Happy New Year!
Wishing you a happy and healthy 2020.
On the other side of the world, Australia is in national crisis as bushfires have been tearing through rural communities since September and don’t look to be stopping anytime soon.
At such a celebratory time of year, when we start thinking about resolutions for a new year (and new decade), learning that at least 25 people and 480 million animals have died with more than 2,000 homes destroyed from these fires, you can’t help wondering how we can help.
Experts agree that climate change explains the unprecedented nature of the current crisis so in view of this I’m suggesting a different kind of New Year’s “health” resolution this year – to put planetary health first in 2020 as a way of improving our personal health…
Never before has humanity’s footprint on Earth’s natural systems been so large. We are outstripping available resources from the only habitable planet we know. Since 1950, the human population has increased by nearly 200%; fossil fuel consumption by over 550%; and marine fish capture by over 350%. We’ve placed dams on about 60% of the world’s rivers, we’ve cleared nearly half of temperate and tropical forests, we use nearly half of accessible freshwater every year, and we appropriate about half of the planet’s liveable surface to feed ourselves.
Atmospheric carbon dioxide levels are rising at a record pace, with the current levels having increased by about 24% since the 1950s. 2016 was Earth’s warmest year on record, and 2018 was the warmest one for oceans, which have also become 30% more acidic since the Industrial Revolution. Pollinators, which are needed for plants and crops to grow, are disappearing worldwide. Biodiversity is rapidly being lost as an estimated 150 species become extinct each day, which is 1,000 times higher than the “natural” or “background” rate.
Our changing environment is affecting our health
Climate change, biodiversity loss, deforestation, and other factors affect where, when, and how intensely infectious diseases emerge.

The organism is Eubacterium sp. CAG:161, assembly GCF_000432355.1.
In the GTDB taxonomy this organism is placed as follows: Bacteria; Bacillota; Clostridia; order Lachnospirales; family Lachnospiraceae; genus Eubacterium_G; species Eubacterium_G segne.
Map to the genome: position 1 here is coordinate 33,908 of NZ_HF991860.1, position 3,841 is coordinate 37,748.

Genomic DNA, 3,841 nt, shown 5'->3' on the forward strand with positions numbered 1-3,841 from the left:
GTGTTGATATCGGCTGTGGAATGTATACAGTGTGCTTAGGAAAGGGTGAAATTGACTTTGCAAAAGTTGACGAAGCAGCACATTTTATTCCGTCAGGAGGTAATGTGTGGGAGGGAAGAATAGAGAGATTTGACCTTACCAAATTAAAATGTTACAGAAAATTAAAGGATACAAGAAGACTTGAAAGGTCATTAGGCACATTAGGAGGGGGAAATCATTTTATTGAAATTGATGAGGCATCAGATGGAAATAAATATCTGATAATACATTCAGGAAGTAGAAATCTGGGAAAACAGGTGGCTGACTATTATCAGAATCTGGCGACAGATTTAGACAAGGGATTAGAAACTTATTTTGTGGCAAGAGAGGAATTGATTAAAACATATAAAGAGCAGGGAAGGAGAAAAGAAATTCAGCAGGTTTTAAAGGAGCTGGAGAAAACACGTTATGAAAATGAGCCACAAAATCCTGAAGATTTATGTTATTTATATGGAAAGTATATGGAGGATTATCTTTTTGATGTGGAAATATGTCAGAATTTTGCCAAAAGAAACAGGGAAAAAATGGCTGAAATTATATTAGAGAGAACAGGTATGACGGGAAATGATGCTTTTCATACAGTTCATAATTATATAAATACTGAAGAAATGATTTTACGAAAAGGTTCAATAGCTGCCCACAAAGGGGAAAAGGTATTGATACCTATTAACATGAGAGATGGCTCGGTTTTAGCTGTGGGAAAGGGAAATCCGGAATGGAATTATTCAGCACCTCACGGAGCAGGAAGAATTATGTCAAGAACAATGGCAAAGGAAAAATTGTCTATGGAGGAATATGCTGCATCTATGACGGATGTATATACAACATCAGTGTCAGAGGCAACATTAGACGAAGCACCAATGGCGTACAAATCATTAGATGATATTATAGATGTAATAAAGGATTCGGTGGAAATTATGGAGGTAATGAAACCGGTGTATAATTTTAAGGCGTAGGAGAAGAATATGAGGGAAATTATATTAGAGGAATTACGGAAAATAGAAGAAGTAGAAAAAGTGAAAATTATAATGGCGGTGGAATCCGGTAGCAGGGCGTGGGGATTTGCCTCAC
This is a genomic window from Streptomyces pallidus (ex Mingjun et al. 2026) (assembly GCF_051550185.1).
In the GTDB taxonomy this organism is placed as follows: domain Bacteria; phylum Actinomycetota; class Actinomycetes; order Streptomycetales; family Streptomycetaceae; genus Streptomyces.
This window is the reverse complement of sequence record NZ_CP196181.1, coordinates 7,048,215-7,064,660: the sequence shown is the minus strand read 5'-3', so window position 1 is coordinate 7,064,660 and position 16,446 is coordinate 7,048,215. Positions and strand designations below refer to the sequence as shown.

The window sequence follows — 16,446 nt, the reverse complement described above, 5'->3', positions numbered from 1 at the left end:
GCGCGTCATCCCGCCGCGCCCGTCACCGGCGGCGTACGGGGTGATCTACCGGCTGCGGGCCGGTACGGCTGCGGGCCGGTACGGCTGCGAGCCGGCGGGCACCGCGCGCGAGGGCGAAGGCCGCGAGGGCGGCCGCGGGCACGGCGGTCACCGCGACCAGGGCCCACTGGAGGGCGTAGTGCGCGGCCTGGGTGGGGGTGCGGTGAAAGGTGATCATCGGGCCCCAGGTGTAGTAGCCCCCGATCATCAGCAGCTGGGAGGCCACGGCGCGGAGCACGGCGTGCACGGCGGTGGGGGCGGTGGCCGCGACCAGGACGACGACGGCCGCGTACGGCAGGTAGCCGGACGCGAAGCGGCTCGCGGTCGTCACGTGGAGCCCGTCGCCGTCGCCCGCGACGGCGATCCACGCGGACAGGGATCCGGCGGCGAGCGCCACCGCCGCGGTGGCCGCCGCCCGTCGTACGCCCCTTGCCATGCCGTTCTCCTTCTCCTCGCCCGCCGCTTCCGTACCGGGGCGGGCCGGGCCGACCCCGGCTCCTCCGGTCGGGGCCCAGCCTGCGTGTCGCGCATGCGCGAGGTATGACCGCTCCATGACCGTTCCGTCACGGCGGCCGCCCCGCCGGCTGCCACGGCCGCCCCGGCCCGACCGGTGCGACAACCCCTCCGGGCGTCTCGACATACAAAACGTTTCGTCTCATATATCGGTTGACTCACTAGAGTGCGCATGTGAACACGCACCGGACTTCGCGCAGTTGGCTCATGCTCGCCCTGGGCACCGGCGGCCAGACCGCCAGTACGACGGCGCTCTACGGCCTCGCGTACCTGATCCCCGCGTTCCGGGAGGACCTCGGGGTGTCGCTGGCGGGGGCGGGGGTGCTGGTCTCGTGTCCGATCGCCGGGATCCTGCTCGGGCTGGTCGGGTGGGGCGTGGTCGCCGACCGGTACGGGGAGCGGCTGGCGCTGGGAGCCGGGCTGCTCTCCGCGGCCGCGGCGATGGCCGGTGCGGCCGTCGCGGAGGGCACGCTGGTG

Increased drought, declining pollinators, and extreme storms make it harder to grow food, and some crops are also becoming less nutritious because of atmospheric changes, making people more susceptible to malnutrition and disease.
Air pollution, whether from industrial emissions or smoke from fires, can lead to cardiorespiratory illnesses and other diseases.
Hurricanes and other major storms put people’s lives at risk.
And witnessing the degradation of our world can have severe consequences for our mental health.
The global call to action
Understanding and acting upon these challenges calls for global-scale collaboration to safeguard our health, which is why the Clinicians for Planetary Health initiative is mobilising clinicians and clinicians’ groups around the world.
The call is to for us to recognise the importance of protecting our health, and for our health authorities to act as globally-trusted sources of information spanning political and cultural divides “To educate patients that a suite of behaviour and lifestyle modifications can simultaneously improve their own health while helping to secure the health of the world’s least-resourced and future generations by protecting our planet’s natural systems.”
Patients and doctors alike should be thinking about climate health in conjunction with their personal health.
What we can do
We can all make lifestyle modifications that have health and environmental co-benefits. Things like:
- eating a plant-based and locally-sourced diet, including supporting local farmers’ markets and growing our own fruit and veg
- using active transport like cycling and walking
- getting involved in community-level actions like community gardens, litter picking, zero-waste refill schemes, etc.
- lobbying government to establish healthy, low-carbon energy systems, and for the protection of urban green spaces (where we can benefit from the healing effect of being in Nature)
Where to start
- Check out your nearest local farmers’ market to buy your fruit and veg. Our Events calendar gives you the dates for those taking place in Newport Pagnell, Stony Stratford and Wolverton.
- Grow your own food – Find your nearest community garden to grow with your neighbours or simply to learn how. And join Planting Up to support our “Planting Up MK” initiative to put more wildlife-friendly community gardens on the Milton Keynes map.
- Join the network of volunteers at Transition Town Milton Keynes (TTMK) to get involved in local community projects and “green” events like Climate Change Cafes near you.
- Look after your own mental wellbeing by doing #OneADayMK of the “5 Ways to Wellbeing” and tell people about your personal acts of giving, learning, keeping active, connecting and taking notice of the small things to help spread these ingredients to living a happier and more fulfilled life.
- Network with fellow cyclists at the MK Cycling Forum or contact Cycle Saviours to help you get a bike up and running
- Check how your area measures up on this Friends of the Earth analysis about how areas of the country perform on key issues impacting the climate to be guided on what you can help do close to home.
- Contribute to MK residents’ feedback to the Task and Finish Group at MK Council with your thoughts on climate change for how our local climate policies should be informed by completing the Community Action Climate Change questionnaire.